There’s something about trusting people — and having people trust us — that is exciting. It’s a part of human nature to give and receive respect. Yet when it comes to work, all too often trust — real trust — is in short supply.
According to the dictionary, trust has essentially two meanings:
- To have confidence in someone, or
- To expect/hope/suppose that someone will act or something will happen.
In the workplace, we need to consider this distinction. For me, real trust is about the first definition — the belief in a person’s ability to perform a specific task under specific circumstances. It is a positive statement about the relationship between two people:, “I believe you are capable of [taking some action].” This form of trust implies interdependence and is crucial to the development of a healthy relationship.
The second meaning connotes obligation:, “I expect that you will [take some action].” As such, it implies dependence in the relationship. This attitude blocks the development of an equal partnership, where both parties can feel fully valued. Unfortunately, this latter definition of trust is all too prevalent in many organizations.
We Are in This Together
Why is real trust so important? Studies have shown that it improves task effectiveness, because it reduces the need for people to check up on each other. Great teamwork requires real trust because members need to feel confident that their coworkers are fulfilling their commitments as they work interdependently toward the same aim. In relationships based on the first definition of trust, people feel relaxed and can communicate openly; these factors boost individual and group enthusiasm for joint undertakings. Lack of real trust increases anxiety, diverts attention from the task, stifles innovation, and drains energy.
But real trust can be difficult to achieve. All too often, we see people as assets or things that are ultimately replaceable. We forget that others have aspirations and needs, and, given the opportunity, want to do their best at work. We fail to acknowledge that the individuals who design, operate, and manage our organizations are key to our mutual success.
Dynamics of Trust and Control
When an organization fails to achieve the desired performance, managers have a choice (see “Trust and Control”). They can set in place mechanisms designed to reduce the performance gap — procedures, scripts, checks, and measures that assess and constrain performance. Or they can trust their staff and colleagues and support them by having a clear common purpose, coaching and encouraging them, and engendering a collaborative learning culture.
Command Loop. One option for addressing the performance gap is to introduce control, setting in motion the Command loop. At first, the control may take a supportive form. Common, standardized practices can help everyone behave consistently and successfully. Managers usually introduce control with this positive intent, believing that if the implementation is well managed and aligned to a common purpose, then everything should be okay.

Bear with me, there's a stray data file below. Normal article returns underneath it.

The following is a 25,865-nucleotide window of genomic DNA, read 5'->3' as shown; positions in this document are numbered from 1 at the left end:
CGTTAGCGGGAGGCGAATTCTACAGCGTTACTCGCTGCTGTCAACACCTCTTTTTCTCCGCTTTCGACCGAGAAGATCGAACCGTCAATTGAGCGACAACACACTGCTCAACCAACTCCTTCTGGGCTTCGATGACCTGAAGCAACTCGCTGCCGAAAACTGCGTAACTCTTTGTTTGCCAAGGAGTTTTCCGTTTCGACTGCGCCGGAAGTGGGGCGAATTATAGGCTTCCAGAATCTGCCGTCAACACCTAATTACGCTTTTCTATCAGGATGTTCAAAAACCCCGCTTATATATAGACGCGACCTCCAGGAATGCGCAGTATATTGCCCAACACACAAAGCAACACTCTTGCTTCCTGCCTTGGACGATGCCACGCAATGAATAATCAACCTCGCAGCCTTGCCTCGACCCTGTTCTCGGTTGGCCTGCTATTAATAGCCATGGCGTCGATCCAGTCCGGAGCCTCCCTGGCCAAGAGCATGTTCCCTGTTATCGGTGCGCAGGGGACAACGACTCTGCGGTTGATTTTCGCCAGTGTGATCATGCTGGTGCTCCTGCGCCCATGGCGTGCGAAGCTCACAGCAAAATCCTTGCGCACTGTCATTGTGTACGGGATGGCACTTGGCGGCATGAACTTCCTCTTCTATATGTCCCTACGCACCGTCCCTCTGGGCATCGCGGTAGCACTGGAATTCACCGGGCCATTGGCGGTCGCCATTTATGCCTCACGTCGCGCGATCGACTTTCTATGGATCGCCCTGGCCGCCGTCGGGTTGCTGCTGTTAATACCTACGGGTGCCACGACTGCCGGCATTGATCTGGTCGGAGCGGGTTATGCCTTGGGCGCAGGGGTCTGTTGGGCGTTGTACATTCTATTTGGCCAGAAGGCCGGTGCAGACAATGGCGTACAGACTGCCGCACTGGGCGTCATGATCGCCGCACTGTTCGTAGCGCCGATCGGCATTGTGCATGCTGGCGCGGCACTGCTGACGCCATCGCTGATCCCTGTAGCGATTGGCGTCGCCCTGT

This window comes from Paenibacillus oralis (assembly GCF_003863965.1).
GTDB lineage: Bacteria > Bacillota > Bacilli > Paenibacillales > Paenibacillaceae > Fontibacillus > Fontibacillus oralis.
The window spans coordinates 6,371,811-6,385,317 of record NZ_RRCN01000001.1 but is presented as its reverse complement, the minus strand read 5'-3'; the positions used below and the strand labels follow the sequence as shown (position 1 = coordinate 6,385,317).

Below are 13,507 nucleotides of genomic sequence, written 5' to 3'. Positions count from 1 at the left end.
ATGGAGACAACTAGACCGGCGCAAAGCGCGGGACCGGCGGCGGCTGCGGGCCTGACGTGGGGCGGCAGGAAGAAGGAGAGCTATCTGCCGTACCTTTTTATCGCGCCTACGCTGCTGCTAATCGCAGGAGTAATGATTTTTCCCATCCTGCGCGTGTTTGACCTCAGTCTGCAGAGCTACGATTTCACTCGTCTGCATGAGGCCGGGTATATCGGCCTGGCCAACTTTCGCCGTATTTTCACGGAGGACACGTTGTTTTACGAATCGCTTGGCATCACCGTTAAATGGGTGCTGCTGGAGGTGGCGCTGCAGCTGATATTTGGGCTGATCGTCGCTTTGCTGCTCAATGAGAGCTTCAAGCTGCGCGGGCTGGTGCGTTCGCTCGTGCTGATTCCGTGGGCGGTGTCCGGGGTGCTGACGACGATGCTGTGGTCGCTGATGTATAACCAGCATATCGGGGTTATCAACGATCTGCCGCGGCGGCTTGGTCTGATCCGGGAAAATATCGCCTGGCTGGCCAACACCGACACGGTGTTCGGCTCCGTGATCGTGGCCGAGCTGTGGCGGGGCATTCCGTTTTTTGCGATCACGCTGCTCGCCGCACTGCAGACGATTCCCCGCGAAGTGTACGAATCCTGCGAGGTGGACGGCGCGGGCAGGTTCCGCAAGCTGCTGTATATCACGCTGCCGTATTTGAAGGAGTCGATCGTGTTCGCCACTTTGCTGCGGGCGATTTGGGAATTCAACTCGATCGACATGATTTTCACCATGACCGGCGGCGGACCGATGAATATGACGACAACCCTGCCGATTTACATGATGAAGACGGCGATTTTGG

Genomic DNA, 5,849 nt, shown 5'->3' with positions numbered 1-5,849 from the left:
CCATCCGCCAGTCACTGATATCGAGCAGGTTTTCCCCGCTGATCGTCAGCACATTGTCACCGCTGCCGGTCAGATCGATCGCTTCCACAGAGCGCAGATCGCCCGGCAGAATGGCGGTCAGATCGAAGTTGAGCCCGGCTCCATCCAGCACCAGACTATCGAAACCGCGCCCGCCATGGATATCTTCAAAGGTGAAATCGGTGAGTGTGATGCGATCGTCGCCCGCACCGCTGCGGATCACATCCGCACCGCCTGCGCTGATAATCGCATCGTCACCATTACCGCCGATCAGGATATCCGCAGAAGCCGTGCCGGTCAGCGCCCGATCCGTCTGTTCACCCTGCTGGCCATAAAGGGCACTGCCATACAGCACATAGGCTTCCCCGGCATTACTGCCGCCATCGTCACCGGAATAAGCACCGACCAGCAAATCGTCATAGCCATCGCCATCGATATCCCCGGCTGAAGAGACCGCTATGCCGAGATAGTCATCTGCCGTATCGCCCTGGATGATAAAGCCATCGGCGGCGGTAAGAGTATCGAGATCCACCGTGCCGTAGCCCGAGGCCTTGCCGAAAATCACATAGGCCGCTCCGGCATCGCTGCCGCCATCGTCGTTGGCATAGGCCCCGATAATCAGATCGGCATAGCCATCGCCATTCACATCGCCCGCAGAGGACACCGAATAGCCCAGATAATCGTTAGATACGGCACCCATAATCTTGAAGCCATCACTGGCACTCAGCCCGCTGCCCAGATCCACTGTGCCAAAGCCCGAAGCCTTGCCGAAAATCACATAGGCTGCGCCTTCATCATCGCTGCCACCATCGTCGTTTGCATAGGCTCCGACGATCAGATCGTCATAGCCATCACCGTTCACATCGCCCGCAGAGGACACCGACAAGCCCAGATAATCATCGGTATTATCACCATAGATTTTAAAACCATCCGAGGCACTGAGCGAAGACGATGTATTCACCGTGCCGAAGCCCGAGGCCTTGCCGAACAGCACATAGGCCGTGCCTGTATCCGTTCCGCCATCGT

The problem occurs when managers see control mechanisms as the means to minimize performance gaps and use them more and more frequently. They rely less on coaching and open discussion for learning and fine-tuning performance, falling back instead on policing mechanisms designed to ensure compliance with rules.
TRUST AND CONTROL
Inherent within the Command loop is the second definition of trust — “I trust that you will…,” meaning “I expect you to adhere to these rules/standards.” These requirements do not constitute real trust in someone; they are about compliance with a directive.
Yet people are not machines. As Maslow documented more than a half century ago, we all have a basic need for fulfillment and involvement. To command performance in a work environment may have been successful when commanders held the lives of workers or slaves in their hands. Today, workers have a totally different set of rights and expectations. People typically respond to being told what to do by digging in their heels or complying with reduced self-motivation. Both responses are saying, “If you don’t trust me, then why should I bother?”
If you’ve never experienced this dynamic, believe me, you don’t want to. It can be debilitating for any team or organization. Compliance costs people and companies money, mental energy, and time. When the use of control mechanisms escalates, it undermines individual and team performance and leads to a pervasive lack of trust.
When this happens, the challenge becomes more than just addressing the performance gap; it involves addressing increasing numbers of employee issues. Employees behave in ways that may not conform with their supervisors’ wishes as they seek to rationalize the rules with their own needs and understanding of what will work. They may lack motivation or commitment, as demonstrated by increased absenteeism; they may become obsessive and emotionally volatile, rejecting all outside input; or they may become politicized, seeking allegiances and undermining perceived threats to their survival.
Suppliers, customers, and other third parties readily pick up on the lack of trust. The organization probably uses the command loop with them, too. No doubt it seemed like a good, or at least an expeditious, idea at the time!